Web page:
How do TV tuner cards compare to "regular" video capture cards? What should I get?

Discussion in 'Amateur Video Production' started by sunpistorange, Jun 16, 2007.

  1. Hello,
    I currently have Pinnacle Studio 8 video capture internal card with
    firewire and all that. I'm in the market for a new capture
    solution. I don't have a lot of $ to spend, and have been looking at
    TV tuner cards. The problem is I don't fully understand how they
    work. They can be used to capture video, right? But they capture
    straight to a compressed format?
    I don't really have a need to capture to uncompressed avi, as all of
    the videos I capture I either convert to mpg1, or mpg2. I don't do
    much editing-just cutting sections of video out, deinterlacing,
    cropping edge noise, etc. Will a tuner card work just as well as what
    I currently have?
    sunpistorange, Jun 16, 2007
    1. Advertisements

  2. Oops, I left one important thing out-I need to capture from VHS tapes
    (converting to DVD) as well. Can a TV tuner grab video from a VCR?
    sunpistorange, Jun 16, 2007
    1. Advertisements

  3. sunpistorange

    Ken Maltby Guest

    Most have composite video and S-video inputs.

    You might like one of these:

    This one sounds like what you would need, and it
    uses the same reference design and chips as the
    capture card I use. The A/D chip is the highly
    regarded Philips SAA7114H and the MPEG Encoding
    chip is the Broadcom BCM7040 (KFir-II) [ The same
    encoding chip TiVo chose for its Series 2 boxes.]

    The Movie Mill capture software includes a "Custom"
    settings feature that gives you direct access to the property
    pages, so you have excellent control over the capture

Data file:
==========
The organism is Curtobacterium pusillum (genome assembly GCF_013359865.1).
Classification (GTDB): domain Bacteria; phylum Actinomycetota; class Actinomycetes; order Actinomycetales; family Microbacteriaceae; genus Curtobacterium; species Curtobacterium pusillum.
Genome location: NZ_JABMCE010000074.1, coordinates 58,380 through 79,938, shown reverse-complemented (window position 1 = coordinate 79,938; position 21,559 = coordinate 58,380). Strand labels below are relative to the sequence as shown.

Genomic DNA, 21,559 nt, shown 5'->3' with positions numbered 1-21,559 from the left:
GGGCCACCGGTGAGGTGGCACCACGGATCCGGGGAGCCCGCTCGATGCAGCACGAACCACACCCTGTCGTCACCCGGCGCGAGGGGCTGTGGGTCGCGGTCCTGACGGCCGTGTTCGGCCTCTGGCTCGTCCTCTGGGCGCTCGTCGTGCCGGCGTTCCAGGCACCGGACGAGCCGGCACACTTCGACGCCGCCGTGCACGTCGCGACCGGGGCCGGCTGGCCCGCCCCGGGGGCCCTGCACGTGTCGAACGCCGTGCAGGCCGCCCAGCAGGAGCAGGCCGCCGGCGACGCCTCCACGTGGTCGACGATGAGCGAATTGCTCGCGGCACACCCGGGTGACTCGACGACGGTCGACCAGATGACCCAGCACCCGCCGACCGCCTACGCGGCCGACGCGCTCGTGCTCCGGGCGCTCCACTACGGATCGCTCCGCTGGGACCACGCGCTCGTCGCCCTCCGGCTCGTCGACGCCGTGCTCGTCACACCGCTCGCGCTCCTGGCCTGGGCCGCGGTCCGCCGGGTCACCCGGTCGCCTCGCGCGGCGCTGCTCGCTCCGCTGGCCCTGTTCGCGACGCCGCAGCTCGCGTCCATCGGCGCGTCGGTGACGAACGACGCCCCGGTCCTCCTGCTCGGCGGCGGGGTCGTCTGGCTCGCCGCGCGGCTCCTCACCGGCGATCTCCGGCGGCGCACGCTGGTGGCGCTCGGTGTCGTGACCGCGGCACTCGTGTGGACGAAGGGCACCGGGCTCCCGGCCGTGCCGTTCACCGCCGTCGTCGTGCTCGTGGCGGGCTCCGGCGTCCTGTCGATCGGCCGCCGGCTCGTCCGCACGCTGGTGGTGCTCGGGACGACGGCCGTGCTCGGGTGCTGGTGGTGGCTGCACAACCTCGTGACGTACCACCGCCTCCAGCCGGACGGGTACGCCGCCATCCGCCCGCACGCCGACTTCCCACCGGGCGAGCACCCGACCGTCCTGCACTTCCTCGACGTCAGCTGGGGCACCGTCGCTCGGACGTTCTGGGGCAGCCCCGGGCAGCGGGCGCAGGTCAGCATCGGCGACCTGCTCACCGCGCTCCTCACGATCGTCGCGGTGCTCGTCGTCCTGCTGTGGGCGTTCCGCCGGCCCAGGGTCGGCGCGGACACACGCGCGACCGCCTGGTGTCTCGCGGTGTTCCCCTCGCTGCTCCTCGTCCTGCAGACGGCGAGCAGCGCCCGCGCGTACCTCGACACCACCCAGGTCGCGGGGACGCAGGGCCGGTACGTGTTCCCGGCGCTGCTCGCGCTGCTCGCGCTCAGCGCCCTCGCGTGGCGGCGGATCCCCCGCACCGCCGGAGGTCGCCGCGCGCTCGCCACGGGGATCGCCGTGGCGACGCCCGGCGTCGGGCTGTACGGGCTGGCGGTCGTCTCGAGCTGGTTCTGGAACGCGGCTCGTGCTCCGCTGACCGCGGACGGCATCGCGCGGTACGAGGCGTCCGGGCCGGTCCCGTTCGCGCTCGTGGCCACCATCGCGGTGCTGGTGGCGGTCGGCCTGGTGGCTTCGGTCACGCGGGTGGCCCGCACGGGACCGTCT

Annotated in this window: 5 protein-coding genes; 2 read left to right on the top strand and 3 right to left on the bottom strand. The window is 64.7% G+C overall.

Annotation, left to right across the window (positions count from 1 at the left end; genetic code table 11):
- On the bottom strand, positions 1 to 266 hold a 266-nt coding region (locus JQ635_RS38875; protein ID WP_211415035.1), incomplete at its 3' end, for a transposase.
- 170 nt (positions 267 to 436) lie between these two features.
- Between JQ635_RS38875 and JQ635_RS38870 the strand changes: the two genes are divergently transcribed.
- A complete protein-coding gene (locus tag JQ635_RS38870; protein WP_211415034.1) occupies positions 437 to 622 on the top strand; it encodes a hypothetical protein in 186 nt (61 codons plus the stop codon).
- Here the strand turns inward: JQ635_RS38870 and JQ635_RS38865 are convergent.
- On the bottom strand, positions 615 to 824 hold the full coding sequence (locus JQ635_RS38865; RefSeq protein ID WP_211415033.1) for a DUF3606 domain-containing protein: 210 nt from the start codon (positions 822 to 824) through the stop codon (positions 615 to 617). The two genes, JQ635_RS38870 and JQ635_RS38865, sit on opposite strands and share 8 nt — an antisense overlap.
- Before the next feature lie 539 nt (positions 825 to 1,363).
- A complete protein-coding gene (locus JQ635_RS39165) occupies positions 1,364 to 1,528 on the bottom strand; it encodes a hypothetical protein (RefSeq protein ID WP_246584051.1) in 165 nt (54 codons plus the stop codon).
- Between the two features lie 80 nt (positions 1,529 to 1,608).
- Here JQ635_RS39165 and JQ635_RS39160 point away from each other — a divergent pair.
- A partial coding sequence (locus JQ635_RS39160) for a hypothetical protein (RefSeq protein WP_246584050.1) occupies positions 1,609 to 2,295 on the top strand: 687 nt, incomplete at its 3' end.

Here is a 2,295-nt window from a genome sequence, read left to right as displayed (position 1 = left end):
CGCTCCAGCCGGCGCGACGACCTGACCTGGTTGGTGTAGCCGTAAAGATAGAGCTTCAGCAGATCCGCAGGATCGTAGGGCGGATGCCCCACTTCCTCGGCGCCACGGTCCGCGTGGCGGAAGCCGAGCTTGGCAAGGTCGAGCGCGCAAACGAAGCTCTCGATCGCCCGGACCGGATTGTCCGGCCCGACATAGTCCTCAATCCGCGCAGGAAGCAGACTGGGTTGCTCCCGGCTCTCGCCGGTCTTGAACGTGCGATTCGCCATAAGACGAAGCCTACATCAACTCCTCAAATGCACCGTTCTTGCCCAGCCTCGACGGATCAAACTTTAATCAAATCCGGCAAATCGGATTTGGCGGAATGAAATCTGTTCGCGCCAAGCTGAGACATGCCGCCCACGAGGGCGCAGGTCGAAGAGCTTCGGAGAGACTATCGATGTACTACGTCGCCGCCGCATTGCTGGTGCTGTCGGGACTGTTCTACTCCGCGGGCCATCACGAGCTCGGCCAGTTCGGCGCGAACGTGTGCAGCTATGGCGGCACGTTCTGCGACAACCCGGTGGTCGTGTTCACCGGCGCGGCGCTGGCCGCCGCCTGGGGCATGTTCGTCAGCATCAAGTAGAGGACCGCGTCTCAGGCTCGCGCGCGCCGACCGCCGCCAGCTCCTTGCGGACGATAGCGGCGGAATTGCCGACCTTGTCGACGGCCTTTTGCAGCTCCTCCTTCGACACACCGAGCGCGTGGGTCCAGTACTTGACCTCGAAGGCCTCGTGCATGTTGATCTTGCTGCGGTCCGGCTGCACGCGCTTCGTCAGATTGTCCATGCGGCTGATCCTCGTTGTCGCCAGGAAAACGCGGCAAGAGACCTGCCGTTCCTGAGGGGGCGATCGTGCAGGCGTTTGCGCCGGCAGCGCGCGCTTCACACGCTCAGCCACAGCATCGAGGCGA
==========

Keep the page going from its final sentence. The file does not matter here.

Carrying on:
parameters. ( I have even captured "I-Frame Only" and
    up to about 12Mbps {using the 206 version of Movie Mill})

    If you still have a use for DV capture, they have cards that
    do both.

    Ken Maltby, Jun 16, 2007
  4. sunpistorange

    net Guest

    you don't say what you're capturing from...
    my experience has been:
    1) avoid pinnacle. Completely.
    2) TV capture cards are not much good.
    Most TV cards are all the same in that they use the same Phillips 713
    chipset and yes they all compress the capture. You'd be surprised at how
    many different brand name TV cards actually use this chipset. The plus side
    is that TV cards are cheap and plentiful, but they have lots of little flaws
    which you find out about after you've parted with your money. Long
    recordings tend to make them crash. The audio and video creeps out of sync
    as well. TV cards often conflict with your graphics drivers producing images
    with distortion and noise. And finally, I'd swear the technical support
    behind TV cards comes from monkeys.
    My 2c worth is stick with firewire. Yes I know it takes up acres of hard
    drive space but I've always found firewire to be best solution in the long
    run, even on an older PC. Firewire is reliable and gives you the highest
    quality. Get a massive hard drive, they're cheap. I've tried several TV
    cards and I always end up pulling them out going back to firewire.
    If you're capturing from a composite or s-video source I recommend a canopus
    ADVC110 and a 'pure' firewire card (again, forget your pinncacle- just get